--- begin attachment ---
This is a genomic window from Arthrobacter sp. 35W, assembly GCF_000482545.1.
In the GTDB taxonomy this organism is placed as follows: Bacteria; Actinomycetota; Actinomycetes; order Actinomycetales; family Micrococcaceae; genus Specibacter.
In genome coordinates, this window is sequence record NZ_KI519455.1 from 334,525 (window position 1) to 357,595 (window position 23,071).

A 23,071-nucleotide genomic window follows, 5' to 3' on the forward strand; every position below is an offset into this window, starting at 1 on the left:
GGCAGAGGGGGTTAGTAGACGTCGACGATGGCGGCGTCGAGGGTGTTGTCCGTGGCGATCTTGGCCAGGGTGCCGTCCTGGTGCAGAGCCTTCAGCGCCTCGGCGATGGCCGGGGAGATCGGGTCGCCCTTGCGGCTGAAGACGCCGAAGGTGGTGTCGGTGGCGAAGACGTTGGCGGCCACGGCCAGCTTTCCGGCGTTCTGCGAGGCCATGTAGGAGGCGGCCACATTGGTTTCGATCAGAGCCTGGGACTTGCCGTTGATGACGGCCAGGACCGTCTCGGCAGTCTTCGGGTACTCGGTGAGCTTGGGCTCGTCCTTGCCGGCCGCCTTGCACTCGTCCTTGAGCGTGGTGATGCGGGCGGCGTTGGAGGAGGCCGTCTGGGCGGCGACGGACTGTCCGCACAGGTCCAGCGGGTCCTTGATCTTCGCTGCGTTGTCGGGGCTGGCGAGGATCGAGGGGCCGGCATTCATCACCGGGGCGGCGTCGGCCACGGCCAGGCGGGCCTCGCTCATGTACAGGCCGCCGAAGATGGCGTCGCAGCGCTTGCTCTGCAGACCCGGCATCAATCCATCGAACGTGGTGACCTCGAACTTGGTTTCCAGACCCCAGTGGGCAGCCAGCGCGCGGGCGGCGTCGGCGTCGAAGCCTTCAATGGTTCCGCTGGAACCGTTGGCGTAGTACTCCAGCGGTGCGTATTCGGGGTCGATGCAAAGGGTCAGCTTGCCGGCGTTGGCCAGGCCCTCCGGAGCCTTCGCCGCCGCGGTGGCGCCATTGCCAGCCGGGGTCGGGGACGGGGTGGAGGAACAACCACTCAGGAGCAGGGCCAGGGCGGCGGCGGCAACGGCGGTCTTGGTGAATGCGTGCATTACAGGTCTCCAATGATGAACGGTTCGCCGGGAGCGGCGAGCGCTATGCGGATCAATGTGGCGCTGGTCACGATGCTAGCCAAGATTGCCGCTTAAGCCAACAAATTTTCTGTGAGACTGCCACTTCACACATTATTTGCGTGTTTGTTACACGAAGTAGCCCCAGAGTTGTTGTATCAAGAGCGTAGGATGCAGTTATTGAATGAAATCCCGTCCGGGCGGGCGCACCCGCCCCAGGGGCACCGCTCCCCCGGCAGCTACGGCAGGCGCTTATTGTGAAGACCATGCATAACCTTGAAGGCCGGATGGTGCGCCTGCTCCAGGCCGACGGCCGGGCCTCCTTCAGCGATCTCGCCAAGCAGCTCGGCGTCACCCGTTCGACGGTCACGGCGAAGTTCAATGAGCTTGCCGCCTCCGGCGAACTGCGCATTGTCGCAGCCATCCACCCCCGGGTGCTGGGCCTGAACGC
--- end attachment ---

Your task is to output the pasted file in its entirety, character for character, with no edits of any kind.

This is a genomic window from Arthrobacter sp. 35W, assembly GCF_000482545.1.
In the GTDB taxonomy this organism is placed as follows: Bacteria; Actinomycetota; Actinomycetes; order Actinomycetales; family Micrococcaceae; genus Specibacter.
In genome coordinates, this window is sequence record NZ_KI519455.1 from 334,525 (window position 1) to 357,595 (window position 23,071).

A 23,071-nucleotide genomic window follows, 5' to 3' on the forward strand; every position below is an offset into this window, starting at 1 on the left:
GGCAGAGGGGGTTAGTAGACGTCGACGATGGCGGCGTCGAGGGTGTTGTCCGTGGCGATCTTGGCCAGGGTGCCGTCCTGGTGCAGAGCCTTCAGCGCCTCGGCGATGGCCGGGGAGATCGGGTCGCCCTTGCGGCTGAAGACGCCGAAGGTGGTGTCGGTGGCGAAGACGTTGGCGGCCACGGCCAGCTTTCCGGCGTTCTGCGAGGCCATGTAGGAGGCGGCCACATTGGTTTCGATCAGAGCCTGGGACTTGCCGTTGATGACGGCCAGGACCGTCTCGGCAGTCTTCGGGTACTCGGTGAGCTTGGGCTCGTCCTTGCCGGCCGCCTTGCACTCGTCCTTGAGCGTGGTGATGCGGGCGGCGTTGGAGGAGGCCGTCTGGGCGGCGACGGACTGTCCGCACAGGTCCAGCGGGTCCTTGATCTTCGCTGCGTTGTCGGGGCTGGCGAGGATCGAGGGGCCGGCATTCATCACCGGGGCGGCGTCGGCCACGGCCAGGCGGGCCTCGCTCATGTACAGGCCGCCGAAGATGGCGTCGCAGCGCTTGCTCTGCAGACCCGGCATCAATCCATCGAACGTGGTGACCTCGAACTTGGTTTCCAGACCCCAGTGGGCAGCCAGCGCGCGGGCGGCGTCGGCGTCGAAGCCTTCAATGGTTCCGCTGGAACCGTTGGCGTAGTACTCCAGCGGTGCGTATTCGGGGTCGATGCAAAGGGTCAGCTTGCCGGCGTTGGCCAGGCCCTCCGGAGCCTTCGCCGCCGCGGTGGCGCCATTGCCAGCCGGGGTCGGGGACGGGGTGGAGGAACAACCACTCAGGAGCAGGGCCAGGGCGGCGGCGGCAACGGCGGTCTTGGTGAATGCGTGCATTACAGGTCTCCAATGATGAACGGTTCGCCGGGAGCGGCGAGCGCTATGCGGATCAATGTGGCGCTGGTCACGATGCTAGCCAAGATTGCCGCTTAAGCCAACAAATTTTCTGTGAGACTGCCACTTCACACATTATTTGCGTGTTTGTTACACGAAGTAGCCCCAGAGTTGTTGTATCAAGAGCGTAGGATGCAGTTATTGAATGAAATCCCGTCCGGGCGGGCGCACCCGCCCCAGGGGCACCGCTCCCCCGGCAGCTACGGCAGGCGCTTATTGTGAAGACCATGCATAACCTTGAAGGCCGGATGGTGCGCCTGCTCCAGGCCGACGGCCGGGCCTCCTTCAGCGATCTCGCCAAGCAGCTCGGCGTCACCCGTTCGACGGTCACGGCGAAGTTCAATGAGCTTGCCGCCTCCGGCGAACTGCGCATTGTCGCAGCCATCCACCCCCGGGTGCTGGGCCTGAACGC